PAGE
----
In the last several weeks, a number of prison guards across the Prairies have been exposed to fentanyl during searches or while treating inmates.
As communities across Canada sound the alarm over the extremely dangerous drug, the union representing correctional officers is doing the same.
“Correctional officers put their lives on the line every day, much like police officers do on the street,” said Jason Godin, the national president of the Union of Canadian Correctional Officers.
“It’s very scary considering we do risk our lives on a daily basis and … that risk is now compounded by a drug that is very, very potent and very dangerous to inmates and staff.
“It’s at a crisis situation, we believe,” he said.
Last Friday, two prison guards in Stony Mountain, Man. were exposed to fentanyl. A couple of weeks ago, six guards in Edmonton were also exposed, Godin said.
“We’ve had quite a number of officers at this point now who have been exposed to fentanyl, who have had to receive Narcan (naloxone) — the instant treatment, a life-saving treatment — and they’ve also had to seek medical attention outside of the institution at outside hospitals.
“There’s been other officers affected at different sites,” Godin said. “Definitely, the numbers are growing.”
The union says guards can come into contact with the drug while doing searches of cells and vehicles, searching incoming mail or responding to inmates overdosing.
“At the same time we’re applying first aid as would a paramedic, we’re also having to worry about our own safety… wherever that might be in the institution,” Godin said.
Corrections Services Canada (CSC) doesn’t formally track every instance of employee exposure to fentanyl. A spokesperson for CSC said it is “not aware of any cases where an employee has tested positive for fentanyl.”
However, communications adviser Avely Serin said CSC has precautions and a process in place for every exposure instance.
“In 2012, CSC provided front-line staff with information on the dangers of fentanyl, methods of identification, and safe-handling practices,” Serin said in an email to Global News.
“In July 2017, CSC issued a protocol to front-line staff on the handling, testing, storage, and disposal of highly toxic substances (HTS) such as fentanyl and fentanyl analogues. Specifically, this protocol provides staff with guidelines on which personal protective equipment and strategies to use when the presence of HTS is suspected in order to keep employees, offenders and members of the public safe.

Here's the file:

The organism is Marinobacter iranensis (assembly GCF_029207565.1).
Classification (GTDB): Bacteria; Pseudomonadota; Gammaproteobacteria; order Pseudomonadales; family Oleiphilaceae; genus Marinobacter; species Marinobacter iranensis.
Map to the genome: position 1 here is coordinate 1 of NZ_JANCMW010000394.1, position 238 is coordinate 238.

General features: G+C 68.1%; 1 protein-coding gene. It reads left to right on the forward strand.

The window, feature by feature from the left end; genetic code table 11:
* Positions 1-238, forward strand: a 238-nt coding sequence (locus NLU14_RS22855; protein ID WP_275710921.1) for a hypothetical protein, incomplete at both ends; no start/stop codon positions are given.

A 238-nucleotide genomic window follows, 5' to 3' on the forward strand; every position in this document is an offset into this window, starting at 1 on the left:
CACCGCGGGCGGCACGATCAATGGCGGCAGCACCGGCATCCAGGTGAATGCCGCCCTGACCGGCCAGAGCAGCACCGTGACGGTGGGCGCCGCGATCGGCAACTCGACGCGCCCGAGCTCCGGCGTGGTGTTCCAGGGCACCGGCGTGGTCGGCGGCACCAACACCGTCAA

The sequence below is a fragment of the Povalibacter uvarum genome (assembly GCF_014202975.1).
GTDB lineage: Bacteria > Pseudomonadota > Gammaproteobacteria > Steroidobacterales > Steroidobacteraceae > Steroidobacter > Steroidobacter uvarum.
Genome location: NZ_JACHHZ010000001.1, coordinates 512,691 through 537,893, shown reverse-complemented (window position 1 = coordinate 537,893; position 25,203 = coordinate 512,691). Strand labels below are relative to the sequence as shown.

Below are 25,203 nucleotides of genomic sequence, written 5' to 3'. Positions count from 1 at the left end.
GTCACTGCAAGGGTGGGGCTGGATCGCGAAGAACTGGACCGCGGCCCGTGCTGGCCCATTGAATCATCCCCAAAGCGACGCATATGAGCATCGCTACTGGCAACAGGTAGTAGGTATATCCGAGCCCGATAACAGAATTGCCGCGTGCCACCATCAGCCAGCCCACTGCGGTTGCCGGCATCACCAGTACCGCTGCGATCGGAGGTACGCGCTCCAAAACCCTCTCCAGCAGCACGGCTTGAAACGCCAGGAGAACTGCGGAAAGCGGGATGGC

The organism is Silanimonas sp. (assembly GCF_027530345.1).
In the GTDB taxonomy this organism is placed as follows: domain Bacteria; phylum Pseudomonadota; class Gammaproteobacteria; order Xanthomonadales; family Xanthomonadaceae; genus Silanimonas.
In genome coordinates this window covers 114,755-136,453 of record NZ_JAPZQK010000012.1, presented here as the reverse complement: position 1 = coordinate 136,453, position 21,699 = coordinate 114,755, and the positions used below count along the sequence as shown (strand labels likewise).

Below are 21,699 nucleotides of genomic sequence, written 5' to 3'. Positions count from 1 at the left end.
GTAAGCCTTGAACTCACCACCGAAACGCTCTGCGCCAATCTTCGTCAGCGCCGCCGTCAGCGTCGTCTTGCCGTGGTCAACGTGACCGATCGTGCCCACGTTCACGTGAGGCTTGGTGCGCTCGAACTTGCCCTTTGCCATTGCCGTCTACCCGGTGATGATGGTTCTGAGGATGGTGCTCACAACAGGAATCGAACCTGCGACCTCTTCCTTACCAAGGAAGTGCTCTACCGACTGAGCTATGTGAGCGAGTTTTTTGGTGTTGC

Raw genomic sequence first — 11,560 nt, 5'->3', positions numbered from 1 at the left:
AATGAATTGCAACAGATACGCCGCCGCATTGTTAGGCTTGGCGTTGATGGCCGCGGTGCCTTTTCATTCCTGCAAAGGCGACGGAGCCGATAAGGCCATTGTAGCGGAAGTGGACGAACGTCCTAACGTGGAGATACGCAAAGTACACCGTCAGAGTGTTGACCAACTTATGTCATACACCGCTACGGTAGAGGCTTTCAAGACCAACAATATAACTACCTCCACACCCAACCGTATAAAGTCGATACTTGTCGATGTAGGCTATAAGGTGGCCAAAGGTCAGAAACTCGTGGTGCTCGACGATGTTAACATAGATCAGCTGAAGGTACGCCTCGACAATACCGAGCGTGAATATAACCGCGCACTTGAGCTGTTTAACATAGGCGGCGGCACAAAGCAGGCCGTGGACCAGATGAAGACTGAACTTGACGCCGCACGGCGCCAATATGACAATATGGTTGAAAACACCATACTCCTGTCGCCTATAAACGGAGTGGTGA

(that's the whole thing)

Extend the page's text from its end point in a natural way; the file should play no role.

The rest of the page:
“Front-line staff have the necessary personal protective equipment (e.g. nitrile gloves, N-95 masks, safety goggles, etc.) in order to ensure safe handling of HTS.
“Narcan is available to our nurses and clinicians as part of our emergency medical response to drug overdose or accidental exposure. When health-care staff are not available, Narcan nasal spray is accessible to correctional staff in institutions for use on inmates and/or staff.”
Godin said having a life-saving antidote onsite has been huge for corrections workers.
“The big step for the union off the get-go was the access to naloxone. We really pushed hard. In fact, we had to push this through a labour decision in the Pacific region and eventually the employer got on board, sat down with us and we made sure that naloxone was readily available to those officers — and obviously inmates — because oftentimes, we’ll have to administer to an inmate.”
The union agrees there are safety protocols and procedures in place, but says improvements to keep staff safe can always be made. Godin would like to see if technology can be used to help with “safe searching equipment” for incoming mail.
“There’s different measures we’re trying to take,” Godin said, “but there’s no magic wand solution.”
Serin said CSC continues to consult with federal and provincial opioid and Occupational Health & Safety experts to stay informed about the latest developments in the safe handling of HTS.